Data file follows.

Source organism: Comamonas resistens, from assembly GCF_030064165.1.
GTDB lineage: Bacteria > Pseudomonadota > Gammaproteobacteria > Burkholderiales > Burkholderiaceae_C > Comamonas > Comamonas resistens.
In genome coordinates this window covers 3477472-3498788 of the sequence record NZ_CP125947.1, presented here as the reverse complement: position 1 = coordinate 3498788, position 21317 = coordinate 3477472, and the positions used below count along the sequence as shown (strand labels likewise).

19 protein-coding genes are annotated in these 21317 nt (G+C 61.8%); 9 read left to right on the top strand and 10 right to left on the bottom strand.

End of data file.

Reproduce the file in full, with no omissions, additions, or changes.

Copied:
Source organism: Comamonas resistens, from assembly GCF_030064165.1.
GTDB lineage: Bacteria > Pseudomonadota > Gammaproteobacteria > Burkholderiales > Burkholderiaceae_C > Comamonas > Comamonas resistens.
In genome coordinates this window covers 3477472-3498788 of the sequence record NZ_CP125947.1, presented here as the reverse complement: position 1 = coordinate 3498788, position 21317 = coordinate 3477472, and the positions used below count along the sequence as shown (strand labels likewise).

19 protein-coding genes are annotated in these 21317 nt (G+C 61.8%); 9 read left to right on the top strand and 10 right to left on the bottom strand.